Aren’t there already too many awards?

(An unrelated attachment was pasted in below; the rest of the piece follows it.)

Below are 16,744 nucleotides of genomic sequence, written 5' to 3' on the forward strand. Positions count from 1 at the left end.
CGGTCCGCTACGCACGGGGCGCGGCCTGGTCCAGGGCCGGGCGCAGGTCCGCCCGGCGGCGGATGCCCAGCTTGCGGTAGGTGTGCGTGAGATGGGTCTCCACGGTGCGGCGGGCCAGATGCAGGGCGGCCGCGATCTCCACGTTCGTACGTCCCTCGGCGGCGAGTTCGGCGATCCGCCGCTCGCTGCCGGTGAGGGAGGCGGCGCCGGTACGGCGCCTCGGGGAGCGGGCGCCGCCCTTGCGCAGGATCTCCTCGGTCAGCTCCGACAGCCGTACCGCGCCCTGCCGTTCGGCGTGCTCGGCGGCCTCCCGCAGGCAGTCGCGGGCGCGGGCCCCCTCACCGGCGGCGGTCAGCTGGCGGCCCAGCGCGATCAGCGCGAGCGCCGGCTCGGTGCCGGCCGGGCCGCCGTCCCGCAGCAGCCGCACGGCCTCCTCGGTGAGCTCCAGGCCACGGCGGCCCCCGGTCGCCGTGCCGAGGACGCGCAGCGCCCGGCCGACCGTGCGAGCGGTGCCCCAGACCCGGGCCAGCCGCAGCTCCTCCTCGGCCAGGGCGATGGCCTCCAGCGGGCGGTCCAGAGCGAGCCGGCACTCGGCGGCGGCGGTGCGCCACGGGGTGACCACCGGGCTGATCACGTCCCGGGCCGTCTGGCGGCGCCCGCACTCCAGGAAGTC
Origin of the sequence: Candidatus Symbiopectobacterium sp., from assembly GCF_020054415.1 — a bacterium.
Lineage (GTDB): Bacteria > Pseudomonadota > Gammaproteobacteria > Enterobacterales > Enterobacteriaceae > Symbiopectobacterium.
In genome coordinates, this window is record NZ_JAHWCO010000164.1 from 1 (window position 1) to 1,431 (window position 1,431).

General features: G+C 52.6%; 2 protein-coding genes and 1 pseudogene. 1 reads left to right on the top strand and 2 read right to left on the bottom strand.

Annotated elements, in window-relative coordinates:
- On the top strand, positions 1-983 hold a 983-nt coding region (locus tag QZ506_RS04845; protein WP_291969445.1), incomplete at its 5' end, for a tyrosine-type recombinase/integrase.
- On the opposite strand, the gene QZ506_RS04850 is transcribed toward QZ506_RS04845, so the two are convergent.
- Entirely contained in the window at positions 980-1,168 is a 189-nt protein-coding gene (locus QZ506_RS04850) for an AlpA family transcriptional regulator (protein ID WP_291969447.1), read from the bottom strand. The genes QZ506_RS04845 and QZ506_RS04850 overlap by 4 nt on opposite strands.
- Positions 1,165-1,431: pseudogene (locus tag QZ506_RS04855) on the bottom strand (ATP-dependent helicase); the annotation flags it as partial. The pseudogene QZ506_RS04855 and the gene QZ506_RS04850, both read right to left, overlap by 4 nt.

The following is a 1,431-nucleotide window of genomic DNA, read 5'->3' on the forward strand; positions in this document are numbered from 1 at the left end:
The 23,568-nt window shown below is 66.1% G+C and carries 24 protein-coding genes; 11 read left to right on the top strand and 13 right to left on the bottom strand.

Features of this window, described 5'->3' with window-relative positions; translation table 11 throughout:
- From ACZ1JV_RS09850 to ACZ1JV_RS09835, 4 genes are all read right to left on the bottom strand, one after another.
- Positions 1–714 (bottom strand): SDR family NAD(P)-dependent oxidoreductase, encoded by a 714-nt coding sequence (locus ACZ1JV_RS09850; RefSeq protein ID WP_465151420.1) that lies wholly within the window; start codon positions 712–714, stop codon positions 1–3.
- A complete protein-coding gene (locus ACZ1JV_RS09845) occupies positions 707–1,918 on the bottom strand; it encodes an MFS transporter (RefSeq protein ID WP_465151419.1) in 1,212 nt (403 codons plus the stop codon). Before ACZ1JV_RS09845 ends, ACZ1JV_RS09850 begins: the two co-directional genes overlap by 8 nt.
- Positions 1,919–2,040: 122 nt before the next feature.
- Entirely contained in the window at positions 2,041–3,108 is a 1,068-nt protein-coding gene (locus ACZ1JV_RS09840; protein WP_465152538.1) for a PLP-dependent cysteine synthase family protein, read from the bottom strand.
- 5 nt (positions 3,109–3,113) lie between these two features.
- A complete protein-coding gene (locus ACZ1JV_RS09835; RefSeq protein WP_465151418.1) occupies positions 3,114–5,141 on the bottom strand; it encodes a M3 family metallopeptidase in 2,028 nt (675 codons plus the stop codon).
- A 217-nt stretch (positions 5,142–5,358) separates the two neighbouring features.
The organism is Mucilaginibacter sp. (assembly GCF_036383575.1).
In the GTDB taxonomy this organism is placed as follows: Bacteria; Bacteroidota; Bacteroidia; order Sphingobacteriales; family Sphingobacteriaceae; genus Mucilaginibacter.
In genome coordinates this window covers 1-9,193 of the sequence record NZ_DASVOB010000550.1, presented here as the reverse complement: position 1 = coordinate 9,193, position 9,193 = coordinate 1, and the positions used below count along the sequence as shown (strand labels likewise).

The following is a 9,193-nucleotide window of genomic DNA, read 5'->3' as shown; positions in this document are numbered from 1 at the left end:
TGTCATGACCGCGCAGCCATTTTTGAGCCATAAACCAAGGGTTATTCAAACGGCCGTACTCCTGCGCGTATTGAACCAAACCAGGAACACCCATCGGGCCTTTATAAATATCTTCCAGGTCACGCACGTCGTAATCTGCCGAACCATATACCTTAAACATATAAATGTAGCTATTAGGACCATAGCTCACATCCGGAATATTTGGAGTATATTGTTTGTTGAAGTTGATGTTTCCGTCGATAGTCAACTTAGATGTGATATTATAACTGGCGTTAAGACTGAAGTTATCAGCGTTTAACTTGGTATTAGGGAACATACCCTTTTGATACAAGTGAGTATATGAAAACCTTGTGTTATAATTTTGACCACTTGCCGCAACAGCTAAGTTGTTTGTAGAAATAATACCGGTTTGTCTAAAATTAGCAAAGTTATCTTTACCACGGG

For researchers, awards are a form of recognition, and they can help to build a competitive CV, but there are already many awards within the UG. For example, the Aletta Jacobs Prize; Van Swinderen Prize; UG Impact Award (for an overview, see all University of Groningen awards here). Do we really need another award? If you ask the OSCG: Yes, under the provision that it awards Open Research! Ideally, researchers adopt Open Research practices purely based on ideological principles, but if explicit recognition and incentives can encourage that, then why not make use of that? Researchers often consider implementing Open Research principles into research as not rewarding in the current academic system, at least not in the short run. That is, despite the The Association of Universities in the Netherlands (VSNU) and The Dutch Research Council (NWO) committed themselves to move away from metric based evaluations by signing the San Francisco Declaration on Research Assessment, 2012, on the institutional level, changes are not incorporated and rewarded yet. The UG and the University Medical Centre Groningen (UMCG), for example, have not publicly committed themselves to move away from journal metric based evaluations (i.e., signed the declaration)[2]. Researchers still perceive the number of publications and the impact factor of the journal as the main evaluation factors, and that view is confirmed by the award-criteria used in most of the RuG and UMCG awards that are currently in place (e.g., awarded based on impact factor). With regard to the more general question as to whether we really need more awards: Maybe not. It would be great if we can get rid of awards that evaluate research and researchers based on journal impact factors!